Friday, January 30, 2015Drifting Snow/Windy -11°C
City

10 key Toronto intersections as they were 100 years ago

Posted by Chris Bateman / January 28, 2015

toronto yonge queen100 years is a long time for a Toronto intersection to evolve. Streets get widened, buildings get knocked down, and in many cases rural idyll is replaced by urban hustle. For some of these 10 intersections, the changes have been profound (Bayview and Eglinton is barely recognizable,) but others remain familiar. At Queen and Yonge (above,) many of the buildings present in 1910 are still standing. In fact, the east side of the street remains largely unchanged. If it wasn't for construction of the Eaton Centre and the loss of the Yonge streetcars, the photo would likely be very similar today.

Here's a look at 10 key Toronto intersections as they were 100 years ago.

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Eat & Drink

That time when Harvey's hamburgers came to Toronto

Posted by Chris Bateman / January 28, 2015

toronto harvey'sWhen Richard Mauran opened his first burger restaurant in 1959, he figured he would call it Humphrey's. Henry's Hamburgers was already a successful chain in the U.S. with more than 200 franchise locations across the country and Mauran hoped to find a name that embodied the same down-home friendliness.

Flipping through the classified section of the Toronto Telegram, he found what he was looking for: John Harvey Motors at 2300 Danforth Ave--also known as Harvey's. The dealership on the southeast corner of the intersection with Patricia Dr. was closing to make way for a gas station, and the sign was up for grabs.

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City

Gorgeous heritage buildings unveiled at Yonge condo

Posted by Chris Bateman / January 28, 2015

five condos heritageAfter three years of painstaking heritage restoration, the scaffolding has finally come down on a row of century-old storefronts on Yonge St.

The FIVE Condos at the corner of Yonge and St. Joseph have been under construction since the summer of 2011. The podium of the 48-storey residential high rise is made up almost entirely of existing structures, several of them more than a hundred years old. The main entrance, on St. Joseph St., is the painstakingly retained and restored facade of Rawlinson Cartage, one of the oldest moving companies in Toronto.

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City

A 1910s Toronto photo extravaganza

Posted by Chris Bateman / January 25, 2015

toronto 1910sThe second decade of the 20th century left its mark on Toronto. The city undertook several major infrastructure projects during the 1910s, including building the Prince Edward Viaduct of the Don Valley, and the infilling of the Don River mouth and construction of the Port Lands. Canadian Pacific built what was briefly the tallest building in the British Empire at King and Yonge and put up Summerhill station on Yonge St.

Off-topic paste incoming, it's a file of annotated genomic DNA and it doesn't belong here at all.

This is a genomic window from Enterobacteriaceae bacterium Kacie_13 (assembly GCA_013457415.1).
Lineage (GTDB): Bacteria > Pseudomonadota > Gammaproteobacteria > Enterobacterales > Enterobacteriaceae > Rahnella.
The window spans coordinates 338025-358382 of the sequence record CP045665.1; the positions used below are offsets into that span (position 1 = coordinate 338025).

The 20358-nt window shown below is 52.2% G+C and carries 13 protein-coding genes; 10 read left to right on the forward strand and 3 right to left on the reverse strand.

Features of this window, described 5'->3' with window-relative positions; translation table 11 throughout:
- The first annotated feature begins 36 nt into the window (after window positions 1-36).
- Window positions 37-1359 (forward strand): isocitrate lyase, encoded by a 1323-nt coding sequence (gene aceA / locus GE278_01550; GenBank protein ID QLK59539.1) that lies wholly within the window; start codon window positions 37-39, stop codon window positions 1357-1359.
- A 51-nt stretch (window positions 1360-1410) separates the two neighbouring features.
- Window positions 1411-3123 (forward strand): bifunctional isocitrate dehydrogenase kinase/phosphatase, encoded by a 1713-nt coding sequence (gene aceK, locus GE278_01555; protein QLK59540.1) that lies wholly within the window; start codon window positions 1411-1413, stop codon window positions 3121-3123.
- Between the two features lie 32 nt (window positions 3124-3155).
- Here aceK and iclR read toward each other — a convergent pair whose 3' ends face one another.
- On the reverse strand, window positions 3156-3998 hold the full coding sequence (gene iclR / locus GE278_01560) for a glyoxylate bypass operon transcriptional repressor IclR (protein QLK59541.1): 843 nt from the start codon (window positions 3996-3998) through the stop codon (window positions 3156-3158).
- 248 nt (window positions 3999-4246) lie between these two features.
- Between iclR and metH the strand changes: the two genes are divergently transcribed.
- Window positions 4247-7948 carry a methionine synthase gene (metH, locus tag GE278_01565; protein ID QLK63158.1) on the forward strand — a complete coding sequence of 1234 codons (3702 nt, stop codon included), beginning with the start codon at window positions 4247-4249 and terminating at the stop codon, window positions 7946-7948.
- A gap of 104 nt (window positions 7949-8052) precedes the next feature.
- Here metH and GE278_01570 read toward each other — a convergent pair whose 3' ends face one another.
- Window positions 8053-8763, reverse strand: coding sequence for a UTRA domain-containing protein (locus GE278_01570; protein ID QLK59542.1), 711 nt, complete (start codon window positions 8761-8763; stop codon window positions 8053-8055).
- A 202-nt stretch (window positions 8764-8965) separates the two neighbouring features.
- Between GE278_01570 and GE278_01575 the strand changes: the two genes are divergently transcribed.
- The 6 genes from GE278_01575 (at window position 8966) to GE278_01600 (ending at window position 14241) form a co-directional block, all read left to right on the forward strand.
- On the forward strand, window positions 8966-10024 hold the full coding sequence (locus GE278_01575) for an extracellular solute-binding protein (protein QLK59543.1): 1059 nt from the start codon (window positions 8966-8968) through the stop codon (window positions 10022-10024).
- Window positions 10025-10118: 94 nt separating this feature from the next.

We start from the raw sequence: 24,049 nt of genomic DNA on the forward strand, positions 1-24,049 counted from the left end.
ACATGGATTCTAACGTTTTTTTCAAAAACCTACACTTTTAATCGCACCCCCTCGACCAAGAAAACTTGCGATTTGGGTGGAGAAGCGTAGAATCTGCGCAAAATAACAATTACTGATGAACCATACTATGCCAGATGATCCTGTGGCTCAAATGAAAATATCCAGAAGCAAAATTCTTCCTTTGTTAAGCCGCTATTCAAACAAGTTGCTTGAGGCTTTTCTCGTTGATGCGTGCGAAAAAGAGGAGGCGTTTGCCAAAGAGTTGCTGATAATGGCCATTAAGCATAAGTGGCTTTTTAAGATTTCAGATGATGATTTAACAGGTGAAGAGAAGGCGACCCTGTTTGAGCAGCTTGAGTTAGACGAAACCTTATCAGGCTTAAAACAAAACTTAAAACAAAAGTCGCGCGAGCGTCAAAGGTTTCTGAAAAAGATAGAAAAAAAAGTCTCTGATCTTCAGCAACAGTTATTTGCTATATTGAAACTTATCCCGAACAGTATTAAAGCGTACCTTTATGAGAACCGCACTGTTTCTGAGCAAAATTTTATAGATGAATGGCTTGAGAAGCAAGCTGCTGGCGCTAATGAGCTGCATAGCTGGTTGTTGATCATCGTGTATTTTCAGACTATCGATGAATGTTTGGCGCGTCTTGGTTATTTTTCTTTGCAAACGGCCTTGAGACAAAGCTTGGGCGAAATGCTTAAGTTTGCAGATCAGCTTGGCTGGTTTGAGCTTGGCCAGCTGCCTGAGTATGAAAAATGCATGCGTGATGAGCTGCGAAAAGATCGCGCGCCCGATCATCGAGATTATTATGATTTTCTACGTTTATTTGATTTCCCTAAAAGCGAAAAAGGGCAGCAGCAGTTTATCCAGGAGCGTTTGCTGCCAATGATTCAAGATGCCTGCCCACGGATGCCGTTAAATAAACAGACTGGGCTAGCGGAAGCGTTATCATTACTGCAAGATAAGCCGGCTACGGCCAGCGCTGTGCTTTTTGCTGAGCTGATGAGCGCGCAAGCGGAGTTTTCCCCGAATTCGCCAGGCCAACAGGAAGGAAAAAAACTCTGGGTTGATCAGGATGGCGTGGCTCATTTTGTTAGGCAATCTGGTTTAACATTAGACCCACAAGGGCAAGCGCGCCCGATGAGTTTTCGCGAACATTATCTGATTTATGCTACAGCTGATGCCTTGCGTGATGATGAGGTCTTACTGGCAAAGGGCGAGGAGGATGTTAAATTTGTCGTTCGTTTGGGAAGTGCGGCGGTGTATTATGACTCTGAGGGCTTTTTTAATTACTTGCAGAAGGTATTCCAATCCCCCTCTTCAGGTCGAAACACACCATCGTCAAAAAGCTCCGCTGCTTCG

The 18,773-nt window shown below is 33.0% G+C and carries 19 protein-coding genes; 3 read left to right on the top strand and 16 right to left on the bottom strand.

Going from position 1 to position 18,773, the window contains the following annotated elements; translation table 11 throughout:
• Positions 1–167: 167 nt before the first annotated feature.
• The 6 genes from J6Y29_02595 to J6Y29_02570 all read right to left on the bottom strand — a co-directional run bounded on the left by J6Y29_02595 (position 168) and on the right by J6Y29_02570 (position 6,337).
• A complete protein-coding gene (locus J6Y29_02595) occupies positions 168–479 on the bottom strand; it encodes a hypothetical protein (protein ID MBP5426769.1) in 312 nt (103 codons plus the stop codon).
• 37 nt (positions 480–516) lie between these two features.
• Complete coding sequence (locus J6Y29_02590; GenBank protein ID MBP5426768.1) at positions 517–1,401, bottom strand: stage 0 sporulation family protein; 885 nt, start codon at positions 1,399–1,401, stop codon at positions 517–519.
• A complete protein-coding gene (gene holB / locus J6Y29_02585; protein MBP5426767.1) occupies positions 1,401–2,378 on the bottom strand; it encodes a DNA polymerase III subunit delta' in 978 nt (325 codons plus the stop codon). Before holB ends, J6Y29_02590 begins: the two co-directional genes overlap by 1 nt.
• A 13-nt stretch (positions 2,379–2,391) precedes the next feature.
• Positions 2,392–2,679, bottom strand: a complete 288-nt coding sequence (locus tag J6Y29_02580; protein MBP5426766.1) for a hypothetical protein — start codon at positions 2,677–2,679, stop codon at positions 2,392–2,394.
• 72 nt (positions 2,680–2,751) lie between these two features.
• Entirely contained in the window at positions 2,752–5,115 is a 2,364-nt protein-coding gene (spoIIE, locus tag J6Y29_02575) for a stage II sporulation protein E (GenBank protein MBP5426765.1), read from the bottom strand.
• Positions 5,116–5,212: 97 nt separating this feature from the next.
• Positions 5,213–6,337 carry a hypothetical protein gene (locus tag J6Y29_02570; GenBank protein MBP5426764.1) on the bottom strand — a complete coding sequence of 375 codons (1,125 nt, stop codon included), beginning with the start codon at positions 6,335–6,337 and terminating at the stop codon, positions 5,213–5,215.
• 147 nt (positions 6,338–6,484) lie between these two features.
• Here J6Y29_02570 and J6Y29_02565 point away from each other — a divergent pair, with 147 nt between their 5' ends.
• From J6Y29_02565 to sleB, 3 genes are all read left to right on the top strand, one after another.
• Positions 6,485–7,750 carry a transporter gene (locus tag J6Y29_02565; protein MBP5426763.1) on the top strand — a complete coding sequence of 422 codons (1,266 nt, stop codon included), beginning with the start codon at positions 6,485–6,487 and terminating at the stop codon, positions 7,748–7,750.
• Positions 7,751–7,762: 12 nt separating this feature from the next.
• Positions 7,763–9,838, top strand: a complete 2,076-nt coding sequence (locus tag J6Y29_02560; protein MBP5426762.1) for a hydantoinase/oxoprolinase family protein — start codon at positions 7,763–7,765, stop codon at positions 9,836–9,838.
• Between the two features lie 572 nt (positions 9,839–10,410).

By far the biggest event of the decade was the outbreak of the first world war. Between 1914 and 1918, some 630,000 Canadians served in the conflict in Europe, distinguishing themselves in battles at Vimy Ridge and Passchendaele. 60,661 didn't return. A further 172,000 were injured.

Here's the story of the 1910s in pictures.

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City

Another tower could be coming to Bay and Lake Shore

Posted by Chris Bateman / January 24, 2015

toronto 30 bayAn early rendering for a new office tower near the Air Canada Centre is providing a hint at the future of Bay St. south of the railway tracks. Planned by Oxford Properties for the parking lot surrounding the heritage-protected Toronto Harbour Commission Building, the designs show a 45-storey, 944,000 sq. ft. building with an unusual point at its northeast corner. An outdoor space appears about a third of the way up the west side of the building.

A time of writing no development application has been filed with the city's planning department and it's not clear how the building will affect the 98-year-old Harbour Commission Building, which has been designated under the Ontario Heritage Act since 1973. Before the area around the building became a parking lot, it was the location of two steamship passenger terminals.

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City

The 5 oldest restaurants in Toronto

Posted by Chris Bateman / January 24, 2015

toronto lakeviewNailing down a list of the oldest restaurants in Toronto is much harder than you might think. There's no central database (that I know of) that details exactly when each of this city's thousands of eateries were founded, and there are all kinds of grey areas. Like whether or not a hotel or bar that serves food counts as a restaurant, or if a move to a premises kills some of the magic. Because this post was intended to be a list of places one can dine in historic surroundings, we had to establish a set of ground rules.

We decided changes are OK, but the restaurant has to have remained in the same location--moves reset the clock, the primary purpose of the business must be serving food (apologies to the Wheat Sheaf, Kind Edward, and Royal York,) and prolonged closures (more than a couple of years) are also grounds for disqualification.

With these criteria in mind, here's a list of (what might be) the oldest restaurants in Toronto.

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